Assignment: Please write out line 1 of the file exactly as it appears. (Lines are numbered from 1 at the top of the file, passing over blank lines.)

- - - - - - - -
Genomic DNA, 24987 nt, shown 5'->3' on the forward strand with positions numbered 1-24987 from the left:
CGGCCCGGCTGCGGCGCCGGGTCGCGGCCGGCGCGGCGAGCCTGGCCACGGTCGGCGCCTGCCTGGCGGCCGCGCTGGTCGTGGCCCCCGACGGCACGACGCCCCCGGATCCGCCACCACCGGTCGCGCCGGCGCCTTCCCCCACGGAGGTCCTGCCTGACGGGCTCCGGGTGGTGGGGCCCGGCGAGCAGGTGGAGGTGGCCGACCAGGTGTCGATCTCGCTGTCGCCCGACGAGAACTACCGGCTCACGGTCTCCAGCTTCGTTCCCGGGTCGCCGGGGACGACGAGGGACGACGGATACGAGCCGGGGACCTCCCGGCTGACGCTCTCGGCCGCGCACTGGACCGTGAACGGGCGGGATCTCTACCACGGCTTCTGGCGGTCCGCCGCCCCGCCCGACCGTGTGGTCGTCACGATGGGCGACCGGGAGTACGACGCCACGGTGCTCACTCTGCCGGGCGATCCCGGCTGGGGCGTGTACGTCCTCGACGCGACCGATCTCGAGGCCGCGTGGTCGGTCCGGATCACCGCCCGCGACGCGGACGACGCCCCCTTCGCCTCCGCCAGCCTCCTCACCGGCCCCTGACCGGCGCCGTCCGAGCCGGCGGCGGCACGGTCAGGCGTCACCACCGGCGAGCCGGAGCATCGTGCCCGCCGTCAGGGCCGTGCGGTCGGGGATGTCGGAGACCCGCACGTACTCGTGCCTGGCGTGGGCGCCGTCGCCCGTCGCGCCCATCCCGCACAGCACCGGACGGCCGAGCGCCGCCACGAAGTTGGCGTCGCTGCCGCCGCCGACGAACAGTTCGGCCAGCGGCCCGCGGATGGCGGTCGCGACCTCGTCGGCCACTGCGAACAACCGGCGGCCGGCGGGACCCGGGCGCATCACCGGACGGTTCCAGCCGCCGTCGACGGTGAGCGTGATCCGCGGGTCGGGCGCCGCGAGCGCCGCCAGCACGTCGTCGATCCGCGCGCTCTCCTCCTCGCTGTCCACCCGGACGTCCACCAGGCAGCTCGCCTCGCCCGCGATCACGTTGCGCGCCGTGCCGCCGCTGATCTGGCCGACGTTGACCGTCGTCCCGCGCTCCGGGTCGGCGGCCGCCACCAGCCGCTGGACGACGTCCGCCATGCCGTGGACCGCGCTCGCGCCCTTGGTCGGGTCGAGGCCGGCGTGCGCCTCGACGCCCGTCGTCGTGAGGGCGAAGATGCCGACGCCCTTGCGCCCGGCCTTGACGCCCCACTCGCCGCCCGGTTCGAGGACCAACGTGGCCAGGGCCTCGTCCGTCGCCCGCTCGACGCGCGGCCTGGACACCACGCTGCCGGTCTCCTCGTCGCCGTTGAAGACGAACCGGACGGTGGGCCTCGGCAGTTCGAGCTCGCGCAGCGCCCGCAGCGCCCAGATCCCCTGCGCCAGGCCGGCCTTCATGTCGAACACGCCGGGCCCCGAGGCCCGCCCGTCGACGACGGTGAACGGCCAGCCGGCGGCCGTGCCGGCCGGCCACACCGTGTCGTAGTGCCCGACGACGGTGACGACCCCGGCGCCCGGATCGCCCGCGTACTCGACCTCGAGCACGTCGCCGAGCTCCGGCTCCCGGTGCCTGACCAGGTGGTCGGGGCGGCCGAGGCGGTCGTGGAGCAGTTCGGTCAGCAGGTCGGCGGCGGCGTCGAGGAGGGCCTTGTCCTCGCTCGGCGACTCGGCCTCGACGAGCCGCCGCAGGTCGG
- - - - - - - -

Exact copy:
Genomic DNA, 24987 nt, shown 5'->3' on the forward strand with positions numbered 1-24987 from the left: